To avoid spoilers I'll give the vaguest brush-strokes about the plot, and say that things deteriorate sharply, and soon Jimmy has tricked Eli into a road trip west, hotly pursued by Taylor's nasty gang and a pair of future-warriors who've realised that their Armoury is short by one piece of extremely destructive weaponry.

Reynor is as good as he's ever been, playing amiable, nervy, juvenile and self-hating in rapid rotation, and Zoe Kravitz is an enormous boost to the cast when she joins the film about a third of the way through, bringing a laid-back confidence and level head to events.

Myles Truitt is superb as Eli, shouldering much of the film and displaying an extremely broad range of nuance and talent. The scenes where he talks with Kravitz are perfectly pitched, and it feels like we must be looking at a future star in the making.

In terms of tone and action, the film veers between road movie, family drama, heist film, chase movie and action-film. It never gets dull, the action is nicely spaced-out throughout the film, the array of characters encountered along the way remains consistently interesting, and the stakes keep escalating until a climax that brings action, emotion, explosions, extremely flashy SFX, and some gorgeously slick stunts (this may include the most stylish flip across a car hood in recent film history).

Although it does commit one sin that I abundantly detest (sequel-baiting), thankfully it does remember to make this a complete, satisfying film in its own right first.

The violence and language might make this a touch unsuitable for viewers under 10, but I think the '15' rating might be a little harsh, and it's probably due to some of the brief themes and visuals during one key scene.

It's also a film with a very nice visual colour palette and some interesting ideas. I certainly wouldn't be sad if they followed this up in a timely fashion, and gave us a 'Kin 2'.

0 out of 0 members found this review helpful.

Critic review

Kin review by Mark McPherson - Cinema Paradiso

What do two Baltimore brothers, a kind-hearted stripper, and a ray gun have in common? Not much, and that’s part of the problem with Kin. It’s a genre-mashing adventure that throws so much at the screen, from young adult wish fulfillment to 1980s throwback ingredients, that ultimately never becomes the earnest romp of a sci-fi adventure with tongue firmly in its cheek. Too somber to be campy, too ridiculous to be dramatic, it exists in that strange void of not-quite-there 1980s science fiction of grand ideas with cheap budgets. It’s a chasm I’m not quite sure I want to be so nostalgic about.

The premise itself is not too shabby if you’re seeking a more original story. Elijah (Myles Truitt) is a teenager with a somewhat tough life in Baltimore. He was adopted by Hal Solinski (Dennis Quaid), a blue-collar worker pushing for his son to pursue a life of honesty and hard work. It’s not easy to do in a broken down Baltimore where Elijah’s only means of money is snatching copper wire. It’s even tougher when Elijah’s older brother Jimmy (Jack Reynor) has recently been released from prison and still has some dirty deals going. One such debt he needs to repay is for prison protection and local kingpin Taylor Balik, played by James Franco with ridiculous corn rolls and tattoos, has come to collect. It isn’t long before things go south for Jimmy, leading him to take Elijah on an emergency road trip.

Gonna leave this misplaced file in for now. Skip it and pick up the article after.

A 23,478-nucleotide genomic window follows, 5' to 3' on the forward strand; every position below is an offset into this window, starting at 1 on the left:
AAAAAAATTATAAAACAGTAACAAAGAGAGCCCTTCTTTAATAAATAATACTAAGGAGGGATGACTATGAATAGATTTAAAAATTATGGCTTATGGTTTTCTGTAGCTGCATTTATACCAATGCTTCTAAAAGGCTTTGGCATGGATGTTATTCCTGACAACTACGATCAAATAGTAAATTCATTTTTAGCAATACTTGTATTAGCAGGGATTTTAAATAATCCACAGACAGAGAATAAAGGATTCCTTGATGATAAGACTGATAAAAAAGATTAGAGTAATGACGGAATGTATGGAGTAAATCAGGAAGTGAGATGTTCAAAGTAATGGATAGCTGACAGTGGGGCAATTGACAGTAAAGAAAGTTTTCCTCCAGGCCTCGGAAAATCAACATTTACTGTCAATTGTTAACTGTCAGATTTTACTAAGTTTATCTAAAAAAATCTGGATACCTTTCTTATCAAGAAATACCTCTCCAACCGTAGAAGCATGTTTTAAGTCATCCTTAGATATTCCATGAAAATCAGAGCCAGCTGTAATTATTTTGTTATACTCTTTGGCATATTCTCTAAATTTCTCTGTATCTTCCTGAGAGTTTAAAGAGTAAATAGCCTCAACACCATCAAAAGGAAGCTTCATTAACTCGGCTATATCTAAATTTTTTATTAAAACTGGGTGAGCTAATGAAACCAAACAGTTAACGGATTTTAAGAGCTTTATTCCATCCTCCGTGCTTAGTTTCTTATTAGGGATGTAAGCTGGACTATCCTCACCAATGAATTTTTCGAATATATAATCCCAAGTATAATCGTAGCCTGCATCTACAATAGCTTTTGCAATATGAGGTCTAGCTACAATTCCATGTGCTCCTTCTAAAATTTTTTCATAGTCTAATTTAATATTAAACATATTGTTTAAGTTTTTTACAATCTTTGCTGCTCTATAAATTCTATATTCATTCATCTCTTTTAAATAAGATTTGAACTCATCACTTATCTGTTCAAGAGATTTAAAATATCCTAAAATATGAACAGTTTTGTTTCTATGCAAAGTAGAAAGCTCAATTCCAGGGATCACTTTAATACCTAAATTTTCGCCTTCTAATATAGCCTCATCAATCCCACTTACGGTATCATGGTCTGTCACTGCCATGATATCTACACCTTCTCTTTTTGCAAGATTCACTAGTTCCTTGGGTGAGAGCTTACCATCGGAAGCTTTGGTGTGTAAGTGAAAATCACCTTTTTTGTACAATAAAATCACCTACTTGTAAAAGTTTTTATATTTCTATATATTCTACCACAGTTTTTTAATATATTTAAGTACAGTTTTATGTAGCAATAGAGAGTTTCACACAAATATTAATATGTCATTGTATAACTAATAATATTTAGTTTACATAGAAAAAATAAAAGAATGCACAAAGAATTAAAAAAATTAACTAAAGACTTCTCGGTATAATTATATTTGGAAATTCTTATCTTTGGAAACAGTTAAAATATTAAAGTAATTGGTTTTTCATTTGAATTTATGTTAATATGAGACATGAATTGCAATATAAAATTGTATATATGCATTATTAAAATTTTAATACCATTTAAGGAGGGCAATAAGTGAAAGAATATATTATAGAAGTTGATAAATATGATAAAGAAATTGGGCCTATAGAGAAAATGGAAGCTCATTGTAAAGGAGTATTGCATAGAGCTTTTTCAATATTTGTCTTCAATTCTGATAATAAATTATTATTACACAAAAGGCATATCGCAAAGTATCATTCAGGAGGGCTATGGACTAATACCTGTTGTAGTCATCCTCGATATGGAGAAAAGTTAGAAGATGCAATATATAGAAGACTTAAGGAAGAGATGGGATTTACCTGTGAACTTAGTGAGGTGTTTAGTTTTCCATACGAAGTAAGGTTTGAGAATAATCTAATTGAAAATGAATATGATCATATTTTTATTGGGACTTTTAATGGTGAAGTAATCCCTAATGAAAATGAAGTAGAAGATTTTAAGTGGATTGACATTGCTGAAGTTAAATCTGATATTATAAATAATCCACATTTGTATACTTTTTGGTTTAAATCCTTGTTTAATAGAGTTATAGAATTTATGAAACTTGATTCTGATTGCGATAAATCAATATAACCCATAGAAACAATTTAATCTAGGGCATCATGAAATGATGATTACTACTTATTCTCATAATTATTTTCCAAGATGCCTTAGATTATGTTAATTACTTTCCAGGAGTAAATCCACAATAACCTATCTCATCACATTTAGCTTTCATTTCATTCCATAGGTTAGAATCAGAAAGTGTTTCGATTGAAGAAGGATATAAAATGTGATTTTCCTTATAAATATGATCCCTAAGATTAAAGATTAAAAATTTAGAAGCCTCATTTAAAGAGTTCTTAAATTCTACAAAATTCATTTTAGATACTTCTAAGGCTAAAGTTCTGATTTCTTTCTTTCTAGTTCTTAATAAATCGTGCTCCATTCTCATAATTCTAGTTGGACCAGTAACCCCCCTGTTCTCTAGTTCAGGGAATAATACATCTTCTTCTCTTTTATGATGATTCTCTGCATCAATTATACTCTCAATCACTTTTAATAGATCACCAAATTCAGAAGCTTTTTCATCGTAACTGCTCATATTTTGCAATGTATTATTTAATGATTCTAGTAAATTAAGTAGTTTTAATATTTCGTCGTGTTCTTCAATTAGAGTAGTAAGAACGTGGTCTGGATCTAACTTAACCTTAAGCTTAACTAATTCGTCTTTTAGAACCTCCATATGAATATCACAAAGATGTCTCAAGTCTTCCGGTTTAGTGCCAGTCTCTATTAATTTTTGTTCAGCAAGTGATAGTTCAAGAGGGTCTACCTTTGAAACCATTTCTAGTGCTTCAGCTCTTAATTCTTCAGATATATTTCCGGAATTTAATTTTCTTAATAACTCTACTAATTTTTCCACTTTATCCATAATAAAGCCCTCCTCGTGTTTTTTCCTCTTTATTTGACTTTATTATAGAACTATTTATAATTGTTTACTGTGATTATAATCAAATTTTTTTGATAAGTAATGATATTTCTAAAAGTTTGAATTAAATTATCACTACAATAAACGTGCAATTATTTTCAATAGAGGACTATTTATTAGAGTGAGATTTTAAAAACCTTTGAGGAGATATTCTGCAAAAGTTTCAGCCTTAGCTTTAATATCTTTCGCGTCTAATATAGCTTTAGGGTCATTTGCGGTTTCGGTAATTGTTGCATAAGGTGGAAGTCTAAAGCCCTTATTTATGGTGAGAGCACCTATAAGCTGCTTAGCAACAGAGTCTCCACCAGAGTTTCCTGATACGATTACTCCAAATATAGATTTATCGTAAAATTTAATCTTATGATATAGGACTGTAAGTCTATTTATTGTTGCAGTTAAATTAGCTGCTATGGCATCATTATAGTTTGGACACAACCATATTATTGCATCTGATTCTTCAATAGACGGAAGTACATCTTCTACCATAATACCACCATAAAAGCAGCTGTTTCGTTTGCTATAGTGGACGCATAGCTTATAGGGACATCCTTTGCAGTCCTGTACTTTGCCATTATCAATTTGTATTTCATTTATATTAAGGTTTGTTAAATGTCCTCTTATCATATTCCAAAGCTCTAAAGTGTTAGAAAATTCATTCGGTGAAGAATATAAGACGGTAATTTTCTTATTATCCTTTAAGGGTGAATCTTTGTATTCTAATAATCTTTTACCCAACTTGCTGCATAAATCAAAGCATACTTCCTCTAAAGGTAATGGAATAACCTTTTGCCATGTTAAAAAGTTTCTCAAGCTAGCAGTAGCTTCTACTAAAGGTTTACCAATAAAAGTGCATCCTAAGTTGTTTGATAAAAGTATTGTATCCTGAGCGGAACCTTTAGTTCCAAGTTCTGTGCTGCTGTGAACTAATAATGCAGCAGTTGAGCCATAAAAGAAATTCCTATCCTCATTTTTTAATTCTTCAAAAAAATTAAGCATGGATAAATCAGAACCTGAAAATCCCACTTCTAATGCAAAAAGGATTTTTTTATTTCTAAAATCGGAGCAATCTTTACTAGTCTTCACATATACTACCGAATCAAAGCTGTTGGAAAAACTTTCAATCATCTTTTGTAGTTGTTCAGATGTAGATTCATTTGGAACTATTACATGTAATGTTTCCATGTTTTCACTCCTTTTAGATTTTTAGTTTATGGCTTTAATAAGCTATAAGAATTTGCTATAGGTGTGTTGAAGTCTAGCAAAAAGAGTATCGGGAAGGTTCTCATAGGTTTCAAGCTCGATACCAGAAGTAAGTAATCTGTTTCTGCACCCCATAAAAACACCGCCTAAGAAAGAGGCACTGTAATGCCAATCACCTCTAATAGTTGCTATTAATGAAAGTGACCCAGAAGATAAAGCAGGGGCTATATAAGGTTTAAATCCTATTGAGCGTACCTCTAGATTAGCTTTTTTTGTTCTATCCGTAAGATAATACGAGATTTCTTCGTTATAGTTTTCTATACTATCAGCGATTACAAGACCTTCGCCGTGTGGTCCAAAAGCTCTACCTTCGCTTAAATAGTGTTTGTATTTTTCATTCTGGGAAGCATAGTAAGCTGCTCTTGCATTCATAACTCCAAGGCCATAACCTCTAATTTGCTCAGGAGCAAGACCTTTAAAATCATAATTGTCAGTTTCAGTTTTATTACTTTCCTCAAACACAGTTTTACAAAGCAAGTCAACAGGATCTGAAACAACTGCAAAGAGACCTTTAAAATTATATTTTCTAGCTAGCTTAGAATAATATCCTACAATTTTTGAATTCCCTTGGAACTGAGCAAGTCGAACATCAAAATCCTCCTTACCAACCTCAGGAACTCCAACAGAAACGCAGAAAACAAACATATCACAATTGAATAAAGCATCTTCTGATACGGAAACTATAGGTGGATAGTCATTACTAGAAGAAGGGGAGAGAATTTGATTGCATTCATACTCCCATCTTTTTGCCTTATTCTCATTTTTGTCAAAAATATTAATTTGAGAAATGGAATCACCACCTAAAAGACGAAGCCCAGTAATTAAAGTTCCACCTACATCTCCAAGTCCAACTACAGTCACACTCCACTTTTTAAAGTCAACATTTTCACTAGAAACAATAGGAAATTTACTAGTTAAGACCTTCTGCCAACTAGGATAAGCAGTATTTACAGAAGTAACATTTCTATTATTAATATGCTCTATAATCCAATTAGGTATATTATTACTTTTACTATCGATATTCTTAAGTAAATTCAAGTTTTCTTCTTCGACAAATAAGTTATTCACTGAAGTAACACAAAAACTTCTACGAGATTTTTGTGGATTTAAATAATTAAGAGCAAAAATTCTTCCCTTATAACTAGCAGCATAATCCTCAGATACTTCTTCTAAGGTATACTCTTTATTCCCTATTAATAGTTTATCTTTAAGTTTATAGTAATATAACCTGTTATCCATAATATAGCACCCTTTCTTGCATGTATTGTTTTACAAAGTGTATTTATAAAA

But, wait, isn’t this a science fiction movie? Partially. It’s more of a crime drama with some sci-fi elements tossed in as a wild card. If Elijah and Jimmy are pursued by gun-toting criminals that want them dead, let’s see what happens when a ray gun is thrown into the mix. Naturally, it blasts the criminals to ash. Neon ash, for that subtle dose of the 1980s. Where did the ray gun come from? Elijah discovers it while scouting an abandoned building and, sure enough, some dark-looking, Daft Punk style cyborgs have come looking for the taken weapon. They’re hardly in the film, always seeming to be one step behind, until showing up for some flashy special effects in the climax. Trust me, you’ll understand why they’re kept to a minimum when their underwhelming purpose is revealed.

To enjoy Kin takes quite a bit of suspension of disbelief. The movie proceeds at such a contemplative and speedy pace that you just have to go with it at times. For example, Elijah seems to take quite easily to the ray gun he finds, easily able to turn it on and figure out its different firing functions within one or two sessions. How this is possible could be explained by his favorite cartoon being the 1980s cyberpunk anime, Bubblegum Crisis. But, wait, this film takes place in modern times? What kid in the 21st century is watching Bubblegum Crisis? For a clearer explanation, there’s also a twist about Elijah’s past but its such a predictable insertion of young adult wish fulfillment I almost burst out laughing at the audacity to pull such a familiar stunt. And I’ll spare you the can of worms about how Elijah is able to enter a strip club that doesn’t seem to have any topless women on the stage.

Kin has its moments. There’s an almost admirable somberness for treating the story’s darker aspects of a shattered family with honesty. The scenes with the ray gun turning people to ash and causing massive explosions are fun, especially in a chaotic police station and a strip club with neon dressing. It’s just too bad all the parts don’t exactly mesh, leaving a film that becomes rather confounding in tone, yet fascinating enough in its conception that I wanted to see it succeed. One thing I can say for sure is that it’ll easily appeal to teenage boys seeking some fantasy. What boy wouldn’t want to go on a road trip with their brother, enter into strip clubs, and fire ray guns at bad guys?